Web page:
Royal Mail CEO Simon Thompson has confirmed that a cyberattack is to blame for the ongoing disruption at the U.K. postal giant.
The admission comes almost a week after Royal Mail first said it was hit by an unspecified “cyber incident” that left the British mail service unable to dispatch items to overseas destinations.
“We’ve confirmed that we’ve had a cyberattack,” Thompson told a U.K. parliamentary committee on Tuesday in response to questions from lawmakers. Thompson added that while the mail service believes that no customer data was compromised in the attack, the organization is prepared for that situation to change and has already notified the U.K. data protection regulator, the Information Commissioner’s Office, as a precaution.
Thompson — who gave evidence to lawmakers during a session about Royal Mail’s ongoing dispute with its union workers — declined to comment on specifics of the cyberattack, claiming that discussing details of the incident would be “detrimental” to the ongoing investigation. Thompson said that the postal service continues to experience disruption to its international export services following the cyberattack.
Royal Mail has yet to confirm when this disruption is likely to end — compounded by existing backlogs and delays that have arisen from strike action — but Thompson said a “workaround” should be available soon.
“For export parcels and letters through our postal services… we are no longer able to provide that service,” he said. “The team have been working on workarounds so that we can get the service up and running again.” Thompson added that the Royal Mail will have “more news to share” soon.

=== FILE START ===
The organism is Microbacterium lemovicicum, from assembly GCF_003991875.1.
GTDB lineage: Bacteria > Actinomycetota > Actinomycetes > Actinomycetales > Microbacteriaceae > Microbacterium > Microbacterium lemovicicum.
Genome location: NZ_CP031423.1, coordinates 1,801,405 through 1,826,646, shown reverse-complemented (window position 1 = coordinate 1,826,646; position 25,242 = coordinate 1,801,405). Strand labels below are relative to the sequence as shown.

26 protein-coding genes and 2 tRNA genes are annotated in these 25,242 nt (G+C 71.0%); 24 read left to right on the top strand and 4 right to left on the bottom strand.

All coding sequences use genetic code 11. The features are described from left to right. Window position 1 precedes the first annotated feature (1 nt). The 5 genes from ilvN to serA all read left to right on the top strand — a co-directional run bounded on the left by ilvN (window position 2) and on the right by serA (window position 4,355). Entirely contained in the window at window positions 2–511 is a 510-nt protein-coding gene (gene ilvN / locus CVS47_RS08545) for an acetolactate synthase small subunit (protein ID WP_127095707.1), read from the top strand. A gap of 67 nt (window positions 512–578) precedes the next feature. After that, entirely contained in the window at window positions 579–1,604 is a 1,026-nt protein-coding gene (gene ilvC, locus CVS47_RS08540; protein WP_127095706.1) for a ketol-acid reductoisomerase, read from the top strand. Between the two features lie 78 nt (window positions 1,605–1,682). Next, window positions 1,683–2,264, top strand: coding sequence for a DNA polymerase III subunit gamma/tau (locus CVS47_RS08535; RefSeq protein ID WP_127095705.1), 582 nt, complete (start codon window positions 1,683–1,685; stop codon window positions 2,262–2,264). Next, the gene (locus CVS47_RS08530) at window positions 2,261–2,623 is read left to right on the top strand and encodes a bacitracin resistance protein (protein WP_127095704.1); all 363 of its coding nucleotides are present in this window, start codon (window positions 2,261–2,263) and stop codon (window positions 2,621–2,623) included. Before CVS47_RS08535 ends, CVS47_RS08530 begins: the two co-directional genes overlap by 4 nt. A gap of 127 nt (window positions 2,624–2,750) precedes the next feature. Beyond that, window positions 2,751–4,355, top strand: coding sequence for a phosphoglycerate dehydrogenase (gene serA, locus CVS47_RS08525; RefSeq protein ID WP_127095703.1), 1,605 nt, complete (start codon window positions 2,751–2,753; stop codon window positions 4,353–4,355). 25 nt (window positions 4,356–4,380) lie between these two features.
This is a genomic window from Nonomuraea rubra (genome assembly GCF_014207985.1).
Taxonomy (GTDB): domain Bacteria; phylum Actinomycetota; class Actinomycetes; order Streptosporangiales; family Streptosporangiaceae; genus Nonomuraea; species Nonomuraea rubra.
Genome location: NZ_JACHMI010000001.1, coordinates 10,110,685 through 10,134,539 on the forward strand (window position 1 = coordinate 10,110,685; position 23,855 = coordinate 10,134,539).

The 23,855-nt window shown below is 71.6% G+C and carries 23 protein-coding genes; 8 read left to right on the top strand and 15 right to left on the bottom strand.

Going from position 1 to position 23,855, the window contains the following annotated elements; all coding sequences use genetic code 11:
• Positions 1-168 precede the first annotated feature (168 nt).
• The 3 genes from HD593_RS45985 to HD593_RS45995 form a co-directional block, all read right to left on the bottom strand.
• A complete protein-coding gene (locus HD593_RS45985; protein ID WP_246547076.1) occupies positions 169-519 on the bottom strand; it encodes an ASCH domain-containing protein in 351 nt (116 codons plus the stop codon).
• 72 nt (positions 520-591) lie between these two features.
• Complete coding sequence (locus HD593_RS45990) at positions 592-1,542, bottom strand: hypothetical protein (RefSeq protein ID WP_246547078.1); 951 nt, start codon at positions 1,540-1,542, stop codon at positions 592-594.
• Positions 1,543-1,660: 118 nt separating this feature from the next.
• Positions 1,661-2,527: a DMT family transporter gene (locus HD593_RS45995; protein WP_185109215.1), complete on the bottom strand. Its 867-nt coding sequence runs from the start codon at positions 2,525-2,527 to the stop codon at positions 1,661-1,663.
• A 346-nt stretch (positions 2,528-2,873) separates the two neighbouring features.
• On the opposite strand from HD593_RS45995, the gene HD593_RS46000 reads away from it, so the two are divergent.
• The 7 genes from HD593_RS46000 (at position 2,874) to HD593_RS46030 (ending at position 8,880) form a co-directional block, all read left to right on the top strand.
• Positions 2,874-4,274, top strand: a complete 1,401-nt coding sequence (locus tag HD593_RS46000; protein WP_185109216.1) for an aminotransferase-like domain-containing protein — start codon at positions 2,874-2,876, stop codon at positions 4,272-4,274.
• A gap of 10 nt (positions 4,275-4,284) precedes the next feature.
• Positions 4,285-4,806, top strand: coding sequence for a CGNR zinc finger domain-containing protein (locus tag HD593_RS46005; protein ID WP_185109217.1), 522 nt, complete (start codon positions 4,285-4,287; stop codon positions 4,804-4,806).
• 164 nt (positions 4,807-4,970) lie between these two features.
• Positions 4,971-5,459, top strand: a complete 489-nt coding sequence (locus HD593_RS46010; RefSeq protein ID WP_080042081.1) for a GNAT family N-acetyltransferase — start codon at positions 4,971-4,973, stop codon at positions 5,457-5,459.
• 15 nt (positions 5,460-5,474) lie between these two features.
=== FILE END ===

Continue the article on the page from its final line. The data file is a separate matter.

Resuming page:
There remains plenty of unanswered questions about the Royal Mail’s cyberattack, such as the nature of the incident and who is responsible.
Some media reports have claimed that Royal Mail was the target of ransomware that compromised machines used to print customs labels for parcels sent to overseas destinations. A public-facing representative for LockBit, a ransomware group accused of launching the attack on the postal service, initially denied involvement, and pointed blame to other hackers using the gang’s leaked ransomware builder software. Brett Callow, a ransomware expert and threat analyst at Emsisoft, shared a post from the LockBit representative seemingly admitting that LockBit affiliates were responsible for the attack.
TechCrunch has yet to verify LockBit’s involvement, and Royal Mail has not been listed on the gang’s dark web leak site. When reached by email, Royal Mail spokesperson Mark Street declined to comment.